As electric and autonomous vehicles become more prevalent, the concept of vehicle sharing can expand to help solve on-demand needs and become a major catalyst for urban transformation. There is an opportunity to rethink urban life and city. In the near future, with sharing economy being ubiquitous, will we live in a world of a subscribing city?

An increase in AVs will lead to fewer cars on the roads, highlighting the synergies between AVs and ride-sharing schemes. This in effect will create car-free alleys and greening of spaces and roads. With AVs as part of multimodal and sharing-mobility systems, millions of square kilometers currently used for parking spaces might be liberated, or even change the way we design road space. Freed from congestion and pollution, AVs would attract more residents to city centers.

Gangnam district in Seoul is a good place to study and propose the concept of subscribing city due to the nature of variety of housing types, commercial and office districts, and high in population. Testing and proposing a new type of living with shared programs, with AV hubs reutilizing parking structures in the cities, and creating more green spaces with less traffic is the goal of this thesis.

So Young Kim — 4 weeks ago

LOST CULTURE: MANBOK BATHHOUSE

So Young Kim — 5 weeks ago
So Young Kim — 5 weeks ago

Myeongju Ryu

Public bathhouses, mogyoktangs, are inherent part of our daily life and steeped into the Korean culture. Every weekend it was a family ritual to congregate in the local public bathhouse, a communal space in the heart of the neighborhood. As the trend and lifestyle have changed nowadays, the Korean bathhouse culture is gradually disappearing, and many bathhouses are becoming urban ruins throughout the city.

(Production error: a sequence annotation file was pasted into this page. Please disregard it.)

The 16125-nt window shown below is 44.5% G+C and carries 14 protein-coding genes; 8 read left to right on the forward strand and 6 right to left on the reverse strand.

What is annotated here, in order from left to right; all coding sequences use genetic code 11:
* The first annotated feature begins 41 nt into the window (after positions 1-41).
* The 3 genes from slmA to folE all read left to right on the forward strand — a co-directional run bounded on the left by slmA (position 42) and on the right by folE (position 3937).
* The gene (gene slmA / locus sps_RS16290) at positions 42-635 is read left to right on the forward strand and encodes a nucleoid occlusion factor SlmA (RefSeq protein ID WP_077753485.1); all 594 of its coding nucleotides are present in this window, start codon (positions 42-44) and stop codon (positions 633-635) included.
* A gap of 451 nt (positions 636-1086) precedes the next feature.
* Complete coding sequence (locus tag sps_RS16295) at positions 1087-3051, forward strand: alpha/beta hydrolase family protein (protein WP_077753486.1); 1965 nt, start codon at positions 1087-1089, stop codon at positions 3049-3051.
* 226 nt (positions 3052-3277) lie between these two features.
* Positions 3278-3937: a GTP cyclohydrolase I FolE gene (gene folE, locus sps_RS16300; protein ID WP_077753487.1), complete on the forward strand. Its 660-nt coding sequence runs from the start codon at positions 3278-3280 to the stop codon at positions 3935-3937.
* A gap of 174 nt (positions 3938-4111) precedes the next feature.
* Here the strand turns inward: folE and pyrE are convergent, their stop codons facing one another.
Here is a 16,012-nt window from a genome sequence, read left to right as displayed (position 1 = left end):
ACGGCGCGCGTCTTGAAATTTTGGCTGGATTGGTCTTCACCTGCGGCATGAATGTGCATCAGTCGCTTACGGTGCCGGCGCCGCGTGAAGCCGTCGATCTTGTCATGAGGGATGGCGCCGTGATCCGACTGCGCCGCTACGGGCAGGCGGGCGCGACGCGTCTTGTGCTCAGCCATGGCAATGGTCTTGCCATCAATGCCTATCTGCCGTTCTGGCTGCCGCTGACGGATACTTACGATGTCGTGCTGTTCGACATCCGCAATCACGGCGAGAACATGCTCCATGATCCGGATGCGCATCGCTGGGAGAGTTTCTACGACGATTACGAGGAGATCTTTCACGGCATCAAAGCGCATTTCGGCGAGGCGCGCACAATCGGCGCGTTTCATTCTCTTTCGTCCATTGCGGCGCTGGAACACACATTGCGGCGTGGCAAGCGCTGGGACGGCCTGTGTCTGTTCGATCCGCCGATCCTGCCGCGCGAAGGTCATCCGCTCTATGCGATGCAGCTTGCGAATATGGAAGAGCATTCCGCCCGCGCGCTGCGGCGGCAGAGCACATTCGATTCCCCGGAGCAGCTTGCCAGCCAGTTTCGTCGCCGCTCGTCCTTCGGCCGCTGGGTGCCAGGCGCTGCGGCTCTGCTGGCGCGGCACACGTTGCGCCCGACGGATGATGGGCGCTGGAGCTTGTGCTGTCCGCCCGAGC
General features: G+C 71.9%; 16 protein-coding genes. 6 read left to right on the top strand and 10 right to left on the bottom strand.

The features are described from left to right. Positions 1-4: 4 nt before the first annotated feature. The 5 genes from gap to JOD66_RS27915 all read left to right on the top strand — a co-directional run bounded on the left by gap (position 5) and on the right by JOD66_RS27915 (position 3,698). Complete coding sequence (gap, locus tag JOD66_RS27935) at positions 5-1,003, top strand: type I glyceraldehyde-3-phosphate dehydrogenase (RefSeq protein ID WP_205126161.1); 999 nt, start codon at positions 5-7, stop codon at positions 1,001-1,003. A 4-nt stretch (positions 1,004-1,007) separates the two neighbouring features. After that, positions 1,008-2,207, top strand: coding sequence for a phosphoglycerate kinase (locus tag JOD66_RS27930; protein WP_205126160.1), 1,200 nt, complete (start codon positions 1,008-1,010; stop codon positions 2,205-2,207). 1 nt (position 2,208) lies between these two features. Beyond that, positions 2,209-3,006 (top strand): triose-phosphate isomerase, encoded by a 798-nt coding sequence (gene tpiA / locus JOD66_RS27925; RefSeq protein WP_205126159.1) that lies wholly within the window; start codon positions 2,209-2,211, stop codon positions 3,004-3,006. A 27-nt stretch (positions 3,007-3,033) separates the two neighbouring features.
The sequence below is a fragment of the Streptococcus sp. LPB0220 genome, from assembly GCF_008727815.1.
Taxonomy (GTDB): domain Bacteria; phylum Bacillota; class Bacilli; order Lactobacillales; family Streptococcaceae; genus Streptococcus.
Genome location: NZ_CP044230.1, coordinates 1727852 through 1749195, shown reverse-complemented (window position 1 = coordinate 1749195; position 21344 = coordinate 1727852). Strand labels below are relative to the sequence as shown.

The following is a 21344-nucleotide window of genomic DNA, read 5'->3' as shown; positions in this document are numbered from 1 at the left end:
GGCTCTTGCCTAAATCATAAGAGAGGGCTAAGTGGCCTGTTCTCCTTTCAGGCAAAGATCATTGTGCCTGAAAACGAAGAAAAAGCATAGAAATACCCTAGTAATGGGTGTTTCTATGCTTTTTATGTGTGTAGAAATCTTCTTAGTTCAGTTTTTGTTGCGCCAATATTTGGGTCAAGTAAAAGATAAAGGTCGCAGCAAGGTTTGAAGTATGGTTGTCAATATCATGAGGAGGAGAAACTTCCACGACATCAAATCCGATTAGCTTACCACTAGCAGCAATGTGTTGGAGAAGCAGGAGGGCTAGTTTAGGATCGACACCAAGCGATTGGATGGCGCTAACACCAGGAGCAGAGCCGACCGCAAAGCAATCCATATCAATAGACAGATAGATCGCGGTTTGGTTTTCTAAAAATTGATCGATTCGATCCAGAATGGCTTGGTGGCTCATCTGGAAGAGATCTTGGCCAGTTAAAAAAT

What should become of these old public baths? How can a new conception of urban public bathhouse initiate new social dynamics, new social opportunities, and a new place for gathering for the locals. There is a need, and an opportunity now to rethink and reintroduce the public bathhouse in the contemporary urban city, and a bathhouse is an architectural typology for invention and interpretation.

Located in Imun-dong, a bathhouse called Manboktang sits empty, waiting for a new purpose. At the juncture of five alleys in a low-rise residential neighborhood, Manboktang sits taller than the surrounding buildings with its iconic chimney stack. A renovated bathhouse with modern communal programs, Manboktang will become a new social hub for meeting people of one’s neighborhood and an urban oasis, where people can escape from the strain and stress of everyday life.

So Young Kim — 5 weeks ago

TWIN SOULS

So Young Kim — 4 weeks ago
So Young Kim — last month

Morra_Tiella

The basic principle of the project is to generate numerous types of housing and cohousing. In this tower, multiple aspects of coexistence are addressed, avoiding gentrification in order to include as many people from different backgrounds as possible. The spaces are designed to change together with their inhabitants, and with the different living situations that occur over time. This logic is applied to both private and common places. The private ones can vary in the internal conformation and in the terraces used as an extension of the living spaces or as meeting places to implement sharing. The common spaces are designed to ensure flexibility through simple actions, including activities that promote a sense of collectivity and community. The study of these solutions has allowed the experimentation of new ways of living together.

So Young Kim — last month

MIRROR OF THE SEA

So Young Kim — last month
So Young Kim — last month

Ricci_Filippo

Our building will stand on the south corner of ponte Parodi, with three sides facing the sea.
The structural grid is made up of pillars and a central supporting core containing the stairwell.
This concept has allowed us to arrange the plants through a precise strategy:
we decided to combine the functions in the center of the apartments, without ever affecting the fully glazed perimeter.
The building is designed to keep up with the times: the flexibility of the spaces allows the interior spaces to be modified according to the users’ needs that may change in the future.
Each floor has different functions and apartments of different sizes:
our idea is to combine residential, commercial and common spaces inside the tower.
The ground and the first floor are connected with the surrounding site and host a relaxation and study spaces and a refreshment area.

So Young Kim — last month

CO-TOWER

So Young Kim — last month
So Young Kim — last month

Carpio_Chiantia